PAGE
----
[imText1]Siegfried Hecker, former chief of Los Alamos National Laboratory and world renowned nuclear specialist, expected chance of additional nuclear tests by North Korea as low.
Dr. Hecker argued in a conference jointly held by South Korea’s Presidential Committee on Northeast Asian Cooperation Initiative and Stanford University’s Asia-Pacific Research Center on Tuesday, based on his observation in North Korea.
“Since North Korea possesses limited amount of Plutonium, they are considering more nuclear tests as detrimental to themselves,” Hecker told South Korean reporters.
“Moreover,” Hecker added, “if North Koreans do another test, they would certainly pay high price, so it is not likely that North Korea will test its nuclear warheads again.”
During his visit to Pyongyang, North Korean officials told Hecker that they were ‘not preparing second nuclear test,’ and the former head of Los Alamos found no sign of another test or intention of doing one in the future.
On North Korea’s HEU, Highly Enrichment Uranium, program, Hecker guessed, based on his observation, North Korea ‘owns HEU program,’ while its ability to carry nuclear weapons fell short.
Whether or not North Korea would actually stop operating of the Yongbyon reactor was not sure, Hecker said.
On possibility of multi-lateral nuclear arms reduction as North Korean officials had suggested, Hecker said “It doesn’t make any sense, since current negotiation is based on the 2005 Joint Communique (in which North Korea promised its own denuclearization in exchange with security guarantee and other incentives) and North Korea only owns up to 6 to 8 nuclear bombs.”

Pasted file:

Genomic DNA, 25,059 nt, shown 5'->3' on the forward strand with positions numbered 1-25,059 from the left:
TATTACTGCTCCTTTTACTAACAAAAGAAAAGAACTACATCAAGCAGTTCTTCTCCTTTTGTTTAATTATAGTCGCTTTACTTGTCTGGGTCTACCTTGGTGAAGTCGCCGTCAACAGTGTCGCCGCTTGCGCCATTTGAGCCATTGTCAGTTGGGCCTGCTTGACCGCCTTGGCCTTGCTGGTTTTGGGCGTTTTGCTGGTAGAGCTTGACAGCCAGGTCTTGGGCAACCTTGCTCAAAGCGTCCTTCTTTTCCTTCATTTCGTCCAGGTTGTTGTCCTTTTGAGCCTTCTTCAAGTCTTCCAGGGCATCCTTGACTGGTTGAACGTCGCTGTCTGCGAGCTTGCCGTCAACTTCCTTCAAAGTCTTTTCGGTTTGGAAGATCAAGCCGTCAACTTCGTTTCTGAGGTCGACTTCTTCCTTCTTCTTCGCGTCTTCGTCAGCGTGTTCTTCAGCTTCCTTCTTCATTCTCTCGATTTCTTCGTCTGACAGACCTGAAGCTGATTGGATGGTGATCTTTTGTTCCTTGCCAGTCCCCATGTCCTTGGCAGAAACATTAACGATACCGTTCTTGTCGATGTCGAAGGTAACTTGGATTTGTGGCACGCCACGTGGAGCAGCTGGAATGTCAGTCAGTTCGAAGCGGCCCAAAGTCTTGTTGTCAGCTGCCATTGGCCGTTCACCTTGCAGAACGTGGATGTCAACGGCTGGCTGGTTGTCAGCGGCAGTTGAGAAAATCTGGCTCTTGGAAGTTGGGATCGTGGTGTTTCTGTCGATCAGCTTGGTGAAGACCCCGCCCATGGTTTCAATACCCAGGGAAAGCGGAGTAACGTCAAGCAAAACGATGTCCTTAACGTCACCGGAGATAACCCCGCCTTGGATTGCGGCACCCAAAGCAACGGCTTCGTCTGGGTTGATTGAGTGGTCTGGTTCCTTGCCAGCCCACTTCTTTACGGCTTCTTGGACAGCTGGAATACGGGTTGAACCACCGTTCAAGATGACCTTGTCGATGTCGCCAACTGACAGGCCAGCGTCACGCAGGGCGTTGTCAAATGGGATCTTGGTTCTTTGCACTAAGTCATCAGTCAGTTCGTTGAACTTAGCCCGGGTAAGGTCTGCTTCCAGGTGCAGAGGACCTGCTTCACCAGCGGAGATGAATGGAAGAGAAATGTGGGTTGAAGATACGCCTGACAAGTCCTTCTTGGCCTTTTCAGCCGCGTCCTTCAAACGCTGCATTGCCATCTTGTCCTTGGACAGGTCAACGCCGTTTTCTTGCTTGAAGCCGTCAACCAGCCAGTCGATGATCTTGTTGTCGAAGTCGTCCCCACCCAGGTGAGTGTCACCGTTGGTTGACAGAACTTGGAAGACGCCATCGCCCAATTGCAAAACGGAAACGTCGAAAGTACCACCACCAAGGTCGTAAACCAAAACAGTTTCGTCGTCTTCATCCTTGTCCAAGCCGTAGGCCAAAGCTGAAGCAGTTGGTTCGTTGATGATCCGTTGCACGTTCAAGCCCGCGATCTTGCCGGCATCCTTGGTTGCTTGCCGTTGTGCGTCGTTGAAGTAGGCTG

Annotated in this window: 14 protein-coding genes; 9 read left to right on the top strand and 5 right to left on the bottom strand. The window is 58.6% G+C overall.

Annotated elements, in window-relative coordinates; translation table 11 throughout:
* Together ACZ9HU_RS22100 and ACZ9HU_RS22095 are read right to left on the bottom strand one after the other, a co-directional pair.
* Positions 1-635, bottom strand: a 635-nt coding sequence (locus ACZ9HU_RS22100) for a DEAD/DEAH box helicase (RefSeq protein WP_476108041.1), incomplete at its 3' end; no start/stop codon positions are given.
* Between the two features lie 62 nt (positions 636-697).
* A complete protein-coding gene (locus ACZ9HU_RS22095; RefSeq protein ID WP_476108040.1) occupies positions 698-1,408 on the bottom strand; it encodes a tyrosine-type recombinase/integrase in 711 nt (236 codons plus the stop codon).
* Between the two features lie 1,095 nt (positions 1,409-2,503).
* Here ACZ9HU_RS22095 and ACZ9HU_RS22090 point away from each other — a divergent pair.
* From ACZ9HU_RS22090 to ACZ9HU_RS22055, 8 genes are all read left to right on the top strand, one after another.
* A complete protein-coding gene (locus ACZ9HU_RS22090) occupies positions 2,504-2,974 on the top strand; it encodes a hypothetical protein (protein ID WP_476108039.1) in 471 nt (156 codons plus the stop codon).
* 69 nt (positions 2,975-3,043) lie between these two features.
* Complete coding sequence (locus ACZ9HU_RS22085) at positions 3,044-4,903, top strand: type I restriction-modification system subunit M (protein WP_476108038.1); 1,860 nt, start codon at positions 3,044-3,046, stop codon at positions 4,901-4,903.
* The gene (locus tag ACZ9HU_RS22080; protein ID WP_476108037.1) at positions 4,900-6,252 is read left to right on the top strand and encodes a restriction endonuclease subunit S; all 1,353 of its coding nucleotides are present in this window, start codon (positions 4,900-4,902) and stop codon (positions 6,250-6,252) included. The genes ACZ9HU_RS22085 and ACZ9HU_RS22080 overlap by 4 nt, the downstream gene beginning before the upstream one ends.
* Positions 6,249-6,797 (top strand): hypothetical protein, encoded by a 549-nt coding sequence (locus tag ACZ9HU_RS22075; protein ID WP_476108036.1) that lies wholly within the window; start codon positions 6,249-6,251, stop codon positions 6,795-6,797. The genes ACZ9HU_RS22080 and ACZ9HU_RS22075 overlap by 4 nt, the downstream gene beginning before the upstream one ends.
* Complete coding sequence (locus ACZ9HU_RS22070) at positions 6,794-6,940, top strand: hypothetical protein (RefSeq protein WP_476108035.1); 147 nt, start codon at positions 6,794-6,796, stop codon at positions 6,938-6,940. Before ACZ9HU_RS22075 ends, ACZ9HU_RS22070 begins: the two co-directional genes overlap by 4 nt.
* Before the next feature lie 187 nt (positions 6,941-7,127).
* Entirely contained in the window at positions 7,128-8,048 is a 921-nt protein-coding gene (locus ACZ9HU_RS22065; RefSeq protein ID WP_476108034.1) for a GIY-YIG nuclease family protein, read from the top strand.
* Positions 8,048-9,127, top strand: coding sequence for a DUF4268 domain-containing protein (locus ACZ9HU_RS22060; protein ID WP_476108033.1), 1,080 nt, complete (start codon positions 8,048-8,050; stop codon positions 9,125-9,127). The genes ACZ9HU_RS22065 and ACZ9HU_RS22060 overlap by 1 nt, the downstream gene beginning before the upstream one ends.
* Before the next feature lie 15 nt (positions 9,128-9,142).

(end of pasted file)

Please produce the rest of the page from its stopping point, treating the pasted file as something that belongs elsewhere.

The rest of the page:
“In case of talks between the United States and Soviet Union, both countries had thousands of nuclear warheads and missiles to destruct the other, whereas North Korea cannot inflict serious damage on the States.”
T.J. Pempel, a professor at UC Berkeley, expected fulfillment of the 2005 Joint Communique would take considerable amount of time. “If North Korea procrastinates the talks (by the end of President Bush’s term), the United States would consult with the other four nations to pursue additional sanctions and UN Security Council resolutions.”
Siegfried Hecker served as a head of Los Alamos National Laboratory from 1986 to 1997 and has visited North Korea several times. Dr. Hecker is widely regarded as one of the best experts on North Korean nuclear issue.